Edie Cohen -- Interior Design, 11/1/2012 2:00:00 AM
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| Project Name: Bozell|
Location: Omaha, Nebraska
Firm: Randy Brown Architects
Square Feet: 7,000
In addition to follies on wheels, Randy Brown Architects was also confronted with the ground floor of a former factory dating to the 1880’s. The site was originally a tannery producing leather goods like saddles and bags. Subsequently, it was a coffee plant and then a storage warehouse. That it was situated smack in downtown Omaha amid the city’s railroad yards was a built-in plus. “The grunge-type setting was just what this young, plucky crowd found appealing,” Brown says.
The architect did virtually nothing to change the site’s bones. Not a single wall, column, or old lighting fixture was moved. Nor was anything done to the 100-year-plus painted wooden floor. Walls got a fresh coat of white paint, exposed bricks were sandblasted, and the dropped drywall ceiling was removed, revealing a beautiful wooden structure. “Otherwise, I just let it be raw,” he continues.
In terms of actual work space, Bozell eschewed privacy and hierarchical trappings in favor of an all-for-one setup. Brown’s main criterion was to stimulate creativity. So, he distilled his design to two moves. “I said, ‘What you need are desks and meeting spaces.’”
The latter comes in the form of a trio of what Brown refers to as “I pods.” The name of the enclosures of course references the ubiquitous music machines into which Bozell staffers are constantly plugged, but it is also short for idea pods. The free-standing structures—certainly the project’s wow factor—were conceived to offer staffers places for solitary thinking and ad-hoc meetings.
Ad hoc describes the pods’ building materials, too: wood salvaged from weathered doors, window frames, siding, and palettes. “I have a barn where I store those kind of things from demolished projects,” says the architect, who has a house and 10 acres in northern Omaha. Other bits and pieces are of dicier provenance. “Yep,” he says, “we went dumpster diving in the warehouse district.” Finds included battered suitcases, vestiges of artists’ easels, and a sled, all hauled back to the site by Brown himself in his truck. “They add color, density, and layering,” he notes.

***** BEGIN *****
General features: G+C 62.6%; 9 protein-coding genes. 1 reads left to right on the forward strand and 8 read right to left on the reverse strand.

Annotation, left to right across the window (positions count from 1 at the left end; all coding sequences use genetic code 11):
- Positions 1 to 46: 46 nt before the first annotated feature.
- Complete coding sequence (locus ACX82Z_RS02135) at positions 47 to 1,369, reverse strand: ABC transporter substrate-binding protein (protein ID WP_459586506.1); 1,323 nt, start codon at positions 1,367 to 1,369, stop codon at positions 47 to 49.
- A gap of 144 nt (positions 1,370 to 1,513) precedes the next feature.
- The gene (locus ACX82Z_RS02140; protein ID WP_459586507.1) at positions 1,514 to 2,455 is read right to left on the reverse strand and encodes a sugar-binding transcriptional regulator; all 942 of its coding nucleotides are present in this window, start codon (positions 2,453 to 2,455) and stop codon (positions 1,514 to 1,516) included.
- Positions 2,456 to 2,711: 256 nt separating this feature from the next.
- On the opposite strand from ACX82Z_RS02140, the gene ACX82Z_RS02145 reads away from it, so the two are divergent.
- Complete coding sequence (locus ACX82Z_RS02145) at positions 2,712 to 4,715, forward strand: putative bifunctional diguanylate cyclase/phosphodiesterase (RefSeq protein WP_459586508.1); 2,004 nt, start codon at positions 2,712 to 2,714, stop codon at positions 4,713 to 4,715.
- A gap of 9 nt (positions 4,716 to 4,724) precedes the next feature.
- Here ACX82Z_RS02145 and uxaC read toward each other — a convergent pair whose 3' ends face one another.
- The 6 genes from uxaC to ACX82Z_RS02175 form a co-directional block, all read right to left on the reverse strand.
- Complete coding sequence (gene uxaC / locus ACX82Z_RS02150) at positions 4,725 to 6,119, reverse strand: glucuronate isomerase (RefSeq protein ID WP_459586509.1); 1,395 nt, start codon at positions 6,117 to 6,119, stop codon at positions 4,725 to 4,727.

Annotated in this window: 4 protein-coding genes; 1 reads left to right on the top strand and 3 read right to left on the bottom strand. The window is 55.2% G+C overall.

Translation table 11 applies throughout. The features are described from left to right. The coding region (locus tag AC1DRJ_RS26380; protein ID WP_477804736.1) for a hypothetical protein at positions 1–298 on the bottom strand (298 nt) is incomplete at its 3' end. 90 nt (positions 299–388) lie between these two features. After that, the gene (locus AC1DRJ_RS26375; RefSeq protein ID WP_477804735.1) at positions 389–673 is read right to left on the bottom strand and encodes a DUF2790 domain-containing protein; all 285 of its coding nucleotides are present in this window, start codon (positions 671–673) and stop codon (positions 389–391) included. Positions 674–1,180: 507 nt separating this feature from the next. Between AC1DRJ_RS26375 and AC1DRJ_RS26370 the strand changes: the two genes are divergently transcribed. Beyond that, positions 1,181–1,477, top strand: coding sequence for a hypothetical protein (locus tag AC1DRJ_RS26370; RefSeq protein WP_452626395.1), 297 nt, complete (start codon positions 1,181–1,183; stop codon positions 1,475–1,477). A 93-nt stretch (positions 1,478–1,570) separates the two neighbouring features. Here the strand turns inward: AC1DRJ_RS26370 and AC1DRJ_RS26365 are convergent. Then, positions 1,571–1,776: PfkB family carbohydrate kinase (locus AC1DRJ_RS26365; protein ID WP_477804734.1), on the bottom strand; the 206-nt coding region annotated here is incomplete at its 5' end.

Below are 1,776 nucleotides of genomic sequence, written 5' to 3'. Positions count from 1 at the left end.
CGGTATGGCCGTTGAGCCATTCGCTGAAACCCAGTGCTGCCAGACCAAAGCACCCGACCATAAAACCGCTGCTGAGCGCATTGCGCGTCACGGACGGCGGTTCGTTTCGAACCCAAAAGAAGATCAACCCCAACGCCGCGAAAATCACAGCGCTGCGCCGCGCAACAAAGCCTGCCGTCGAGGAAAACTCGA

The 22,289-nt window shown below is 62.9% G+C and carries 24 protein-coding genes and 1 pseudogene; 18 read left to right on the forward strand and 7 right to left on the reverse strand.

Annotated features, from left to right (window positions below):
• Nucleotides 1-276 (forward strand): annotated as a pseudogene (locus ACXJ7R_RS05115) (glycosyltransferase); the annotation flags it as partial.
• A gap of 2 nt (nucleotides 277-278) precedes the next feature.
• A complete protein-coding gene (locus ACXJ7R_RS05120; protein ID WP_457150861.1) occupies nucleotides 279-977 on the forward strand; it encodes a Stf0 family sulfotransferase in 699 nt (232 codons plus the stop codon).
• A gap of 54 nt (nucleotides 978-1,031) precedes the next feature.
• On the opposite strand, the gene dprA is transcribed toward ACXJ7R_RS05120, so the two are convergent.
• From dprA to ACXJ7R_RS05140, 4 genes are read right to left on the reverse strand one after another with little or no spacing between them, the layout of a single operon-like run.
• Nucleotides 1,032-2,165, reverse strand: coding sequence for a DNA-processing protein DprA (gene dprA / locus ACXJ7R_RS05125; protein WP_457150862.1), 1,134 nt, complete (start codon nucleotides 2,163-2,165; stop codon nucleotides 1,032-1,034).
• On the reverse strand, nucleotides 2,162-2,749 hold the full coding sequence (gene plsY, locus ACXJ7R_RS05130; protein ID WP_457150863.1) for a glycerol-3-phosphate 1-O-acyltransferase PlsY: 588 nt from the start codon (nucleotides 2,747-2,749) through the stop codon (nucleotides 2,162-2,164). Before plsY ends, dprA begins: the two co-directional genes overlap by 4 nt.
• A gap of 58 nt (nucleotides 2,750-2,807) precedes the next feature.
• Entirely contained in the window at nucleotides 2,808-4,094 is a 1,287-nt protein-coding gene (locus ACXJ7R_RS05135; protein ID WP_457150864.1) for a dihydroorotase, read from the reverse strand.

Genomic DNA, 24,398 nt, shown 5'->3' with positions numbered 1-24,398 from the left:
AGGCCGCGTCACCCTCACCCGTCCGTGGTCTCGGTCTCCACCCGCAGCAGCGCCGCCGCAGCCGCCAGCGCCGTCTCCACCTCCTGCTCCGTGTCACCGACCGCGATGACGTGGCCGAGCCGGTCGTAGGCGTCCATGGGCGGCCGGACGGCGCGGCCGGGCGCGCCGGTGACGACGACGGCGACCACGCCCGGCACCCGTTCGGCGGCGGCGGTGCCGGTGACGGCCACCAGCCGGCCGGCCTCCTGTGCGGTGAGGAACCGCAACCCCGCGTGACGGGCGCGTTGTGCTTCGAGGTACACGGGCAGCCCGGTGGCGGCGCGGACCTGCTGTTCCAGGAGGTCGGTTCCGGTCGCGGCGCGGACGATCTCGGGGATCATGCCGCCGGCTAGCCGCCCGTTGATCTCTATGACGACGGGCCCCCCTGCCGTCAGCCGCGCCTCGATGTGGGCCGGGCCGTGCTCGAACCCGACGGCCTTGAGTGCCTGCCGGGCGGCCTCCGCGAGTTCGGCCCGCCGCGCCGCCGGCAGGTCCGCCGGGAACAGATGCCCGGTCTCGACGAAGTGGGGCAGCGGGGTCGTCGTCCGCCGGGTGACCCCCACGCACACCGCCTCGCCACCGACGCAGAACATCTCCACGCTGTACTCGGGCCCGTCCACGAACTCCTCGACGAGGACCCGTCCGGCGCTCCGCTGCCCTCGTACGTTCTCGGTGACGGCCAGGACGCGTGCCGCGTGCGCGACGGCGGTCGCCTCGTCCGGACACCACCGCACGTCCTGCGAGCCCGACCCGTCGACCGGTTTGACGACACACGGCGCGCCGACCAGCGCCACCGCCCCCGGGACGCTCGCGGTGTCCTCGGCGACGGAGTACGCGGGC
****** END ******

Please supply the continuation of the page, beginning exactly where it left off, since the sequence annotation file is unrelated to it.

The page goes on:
Construction was equally low-tech and DIY. Brown and his team nailed the disparate elements to wooden frameworks approximately 10 feet tall, which tempers the 16-foot-high space. The architect first describes his trio of finished pods—each unique in form, somewhat like a roofless, teetering yurt with a randomly positioned entrance—poetically. “With their forced perspective, they create an ever-changing experience and a visual jungle gym for the eye.” On a pragmatic plane, they divide the rectangular floor plate in half lengthwise and help counter the massive overall scale.
For the aforementioned desks, Brown did nothing more than design a model out of recycled plywood and replicate it 50 times—helping the project stay on target with the client’s limited budget and eco ethos. He kept divider panels low to avoid a cube-farm effect. For order, he reverted to the factory’s structure. The existing lighting grid and columns provided a ready-made map for workstations arrayed in bays of four.
When it came time for move-in, the process couldn’t have been simpler. The Bozell team arrived with their laptops and a few chairs, including Aeron and Le Corbusier models retained from previous quarters. As for the check to Brown covering the $18-per-square-foot budget? Sent electronically, of course.
Chris Turner; Jeff Gillway; Andrew Conzetti; Sean Ward: Randy Brown Architects. G&T Custom Woodworking (402-291-5815): Woodwork.
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